In June, the Tulse Hill Hill Branch of the Labour Party invited Grace Blakely, a former Tulse Hill resident and economist/journalist, to speak to local Labour Party members about the impact of coronavirus on the economy. The Secretary of the Branch, Chris Blake, asked us to share his article covering the discussion:
“Grace opened by outlining the huge impact coronavirus will have on the economy. For many people this is the experience of being furloughed or their business losing income – but being furloughed could be followed by redundancy and economic problems will continue to spread. Unemployment is likely to end up being very high for some time. The last time we saw a long period of such high unemployment was in the 1980’s and we must prepare for the fact that for many more people will be affected that have so far. Rising unemployment gives people less money to spend and could lead to a spiral of economic decline. Local Labour Party member Dalvir added that Universal Credit and the local housing allowance may have both gone up – but the benefit cap has not and people will continue to struggle even if they need to rely on the benefits system.
Many businesses already had high levels of debt before the coronavirus pandemic. Grace explained how the Government has been giving loans to businesses who had stopped trading during the pandemic – but that it was not clear how they would pay back loans that may be as high as 40% of their annual income. Some businesses that struggle may be bought by larger companies, but it is unlikely the Government will step in and nationalise or help financially support business that are still struggling to recover. Chris raised the example of the situation in the aviation industry as a way to see how the Government was not interested in using the recovery to support wider change – with airlines demanding bailouts but not to support them to become more environmentally friendly.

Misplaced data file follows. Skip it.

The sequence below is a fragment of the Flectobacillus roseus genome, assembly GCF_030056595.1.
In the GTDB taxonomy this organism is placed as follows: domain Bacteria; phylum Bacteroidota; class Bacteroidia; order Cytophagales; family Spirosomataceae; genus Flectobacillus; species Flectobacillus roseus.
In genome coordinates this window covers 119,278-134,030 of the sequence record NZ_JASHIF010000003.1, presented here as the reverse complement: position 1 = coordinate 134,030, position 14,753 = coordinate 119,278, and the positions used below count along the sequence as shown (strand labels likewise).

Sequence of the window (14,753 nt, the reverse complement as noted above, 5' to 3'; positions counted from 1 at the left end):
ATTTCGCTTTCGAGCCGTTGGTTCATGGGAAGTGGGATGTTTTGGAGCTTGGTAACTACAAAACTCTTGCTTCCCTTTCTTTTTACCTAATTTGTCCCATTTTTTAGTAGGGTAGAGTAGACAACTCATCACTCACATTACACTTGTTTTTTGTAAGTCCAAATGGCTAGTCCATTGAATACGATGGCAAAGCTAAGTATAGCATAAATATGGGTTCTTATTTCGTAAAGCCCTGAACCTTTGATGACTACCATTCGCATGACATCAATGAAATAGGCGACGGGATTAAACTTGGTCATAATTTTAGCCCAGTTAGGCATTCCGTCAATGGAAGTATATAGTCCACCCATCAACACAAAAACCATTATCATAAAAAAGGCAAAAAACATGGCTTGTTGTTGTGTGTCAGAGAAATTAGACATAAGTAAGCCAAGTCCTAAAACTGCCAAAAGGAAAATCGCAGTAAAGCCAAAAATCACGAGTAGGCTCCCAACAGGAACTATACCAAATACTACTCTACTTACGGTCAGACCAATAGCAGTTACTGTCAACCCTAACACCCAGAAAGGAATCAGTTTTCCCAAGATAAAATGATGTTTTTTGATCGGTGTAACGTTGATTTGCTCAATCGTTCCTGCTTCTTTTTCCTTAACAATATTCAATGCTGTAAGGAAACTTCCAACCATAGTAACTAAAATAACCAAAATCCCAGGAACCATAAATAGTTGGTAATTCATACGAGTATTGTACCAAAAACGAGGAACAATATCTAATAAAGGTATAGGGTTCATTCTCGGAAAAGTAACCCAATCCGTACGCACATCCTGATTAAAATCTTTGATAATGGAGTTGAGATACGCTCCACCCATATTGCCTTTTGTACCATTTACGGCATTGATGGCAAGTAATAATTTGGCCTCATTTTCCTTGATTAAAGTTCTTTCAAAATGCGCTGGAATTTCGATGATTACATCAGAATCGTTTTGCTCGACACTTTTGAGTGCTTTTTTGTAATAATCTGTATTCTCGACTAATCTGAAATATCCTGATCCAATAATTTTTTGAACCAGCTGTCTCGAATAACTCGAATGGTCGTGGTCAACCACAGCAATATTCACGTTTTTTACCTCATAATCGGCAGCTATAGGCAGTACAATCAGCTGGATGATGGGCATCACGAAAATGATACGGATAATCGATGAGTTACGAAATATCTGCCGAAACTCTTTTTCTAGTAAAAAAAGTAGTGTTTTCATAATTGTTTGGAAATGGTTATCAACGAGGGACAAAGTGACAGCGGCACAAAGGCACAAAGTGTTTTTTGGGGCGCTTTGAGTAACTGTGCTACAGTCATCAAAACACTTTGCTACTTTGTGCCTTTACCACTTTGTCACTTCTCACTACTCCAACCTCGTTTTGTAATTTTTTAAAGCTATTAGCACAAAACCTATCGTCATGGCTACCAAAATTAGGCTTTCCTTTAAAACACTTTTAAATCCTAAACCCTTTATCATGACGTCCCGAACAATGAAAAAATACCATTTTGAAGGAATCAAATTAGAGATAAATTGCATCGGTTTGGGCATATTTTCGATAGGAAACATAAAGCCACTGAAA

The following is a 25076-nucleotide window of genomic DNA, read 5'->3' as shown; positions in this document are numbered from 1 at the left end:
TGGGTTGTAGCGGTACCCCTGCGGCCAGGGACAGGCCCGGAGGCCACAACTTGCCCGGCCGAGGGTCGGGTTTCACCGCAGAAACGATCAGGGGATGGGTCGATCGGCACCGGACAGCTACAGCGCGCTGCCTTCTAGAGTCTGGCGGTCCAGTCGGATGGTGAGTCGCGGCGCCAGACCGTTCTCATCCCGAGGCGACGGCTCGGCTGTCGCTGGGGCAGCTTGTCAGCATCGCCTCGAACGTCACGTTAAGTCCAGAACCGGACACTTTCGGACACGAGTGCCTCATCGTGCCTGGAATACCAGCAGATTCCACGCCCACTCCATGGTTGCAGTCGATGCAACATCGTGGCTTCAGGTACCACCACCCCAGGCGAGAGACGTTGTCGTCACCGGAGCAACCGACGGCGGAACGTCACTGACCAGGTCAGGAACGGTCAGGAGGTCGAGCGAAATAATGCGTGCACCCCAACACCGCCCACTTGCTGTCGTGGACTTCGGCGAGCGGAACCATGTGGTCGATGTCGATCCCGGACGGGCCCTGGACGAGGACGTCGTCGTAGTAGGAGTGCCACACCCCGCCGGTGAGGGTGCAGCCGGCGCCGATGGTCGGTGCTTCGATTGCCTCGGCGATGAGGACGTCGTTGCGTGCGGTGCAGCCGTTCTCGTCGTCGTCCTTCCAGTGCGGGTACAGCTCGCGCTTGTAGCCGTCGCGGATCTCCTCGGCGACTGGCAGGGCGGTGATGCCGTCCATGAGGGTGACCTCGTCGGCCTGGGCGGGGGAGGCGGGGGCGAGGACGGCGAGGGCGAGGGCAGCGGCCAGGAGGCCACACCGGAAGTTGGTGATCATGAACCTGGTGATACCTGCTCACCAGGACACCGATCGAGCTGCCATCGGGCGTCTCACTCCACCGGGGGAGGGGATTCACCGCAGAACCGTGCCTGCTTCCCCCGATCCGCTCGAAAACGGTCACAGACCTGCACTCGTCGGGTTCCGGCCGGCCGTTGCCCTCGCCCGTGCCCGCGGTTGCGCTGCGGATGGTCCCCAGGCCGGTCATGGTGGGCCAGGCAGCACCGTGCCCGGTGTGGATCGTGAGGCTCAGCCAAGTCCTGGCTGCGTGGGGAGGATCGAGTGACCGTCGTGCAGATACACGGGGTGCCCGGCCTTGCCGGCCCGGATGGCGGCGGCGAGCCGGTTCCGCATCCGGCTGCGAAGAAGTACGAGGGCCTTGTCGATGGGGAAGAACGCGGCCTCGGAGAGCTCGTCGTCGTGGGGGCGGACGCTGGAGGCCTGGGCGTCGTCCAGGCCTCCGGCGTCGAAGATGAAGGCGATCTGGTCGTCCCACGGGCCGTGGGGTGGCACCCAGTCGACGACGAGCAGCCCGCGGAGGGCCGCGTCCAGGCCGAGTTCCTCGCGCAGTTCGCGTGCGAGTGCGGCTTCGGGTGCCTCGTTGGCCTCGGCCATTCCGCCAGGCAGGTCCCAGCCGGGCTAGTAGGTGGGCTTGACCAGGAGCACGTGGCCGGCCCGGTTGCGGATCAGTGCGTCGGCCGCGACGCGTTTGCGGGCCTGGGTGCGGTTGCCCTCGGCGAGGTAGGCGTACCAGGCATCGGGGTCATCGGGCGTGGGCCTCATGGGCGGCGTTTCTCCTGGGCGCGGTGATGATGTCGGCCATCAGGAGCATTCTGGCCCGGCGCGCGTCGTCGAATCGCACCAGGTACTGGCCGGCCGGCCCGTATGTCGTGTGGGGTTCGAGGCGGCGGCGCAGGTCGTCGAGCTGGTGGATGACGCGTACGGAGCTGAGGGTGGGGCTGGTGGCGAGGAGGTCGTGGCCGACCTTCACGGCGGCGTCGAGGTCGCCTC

Janet Williamson, Tulse Hill Labour Party Branch Chair, asked whether there was anything to learn from the way people came together after other moments of national crisis – such as after the Second World War. Grace explained that coronavirus meant nobody could continue to say “politics doesn’t affect me” as they will have experienced the negative impact on jobs and families that has come about because of political decisions, especially for those who have lost loved ones during the pandemic. What the outcome of the recovery looks like will be directly determined by what we do collectively.
Another local Labour Party member, Joe, asked about the risks to public services during the recovery. Grace explained that the Government probably cannot continue with austerity as it has since 2010 because there is nothing easy left for them to cut. “The recovery has to be just, sustainable and built on green gowth”, Grace replied, “There is everything to fight for.” Grace went on to explain how if Government is going to fund large sections of the economy, it should be used for public good. It is, however, going to be extremely uncertain and nobody can predict what is going to happen in the global or local economy over the next few years.
As the discussion came to an end, Cllr Mary Atkins outlined how coronavirus has cost Lambeth Council £60million from both lost income and the extra costs of things like adult social care – but letting the Council go bankrupt is not an option as it often means services being run by outsourced companies instead of the Council. Grace explained how the Government could cancel the debts of all the councils like it did with NHS trusts – but it does not look like they will be willing to do this for political reasons.”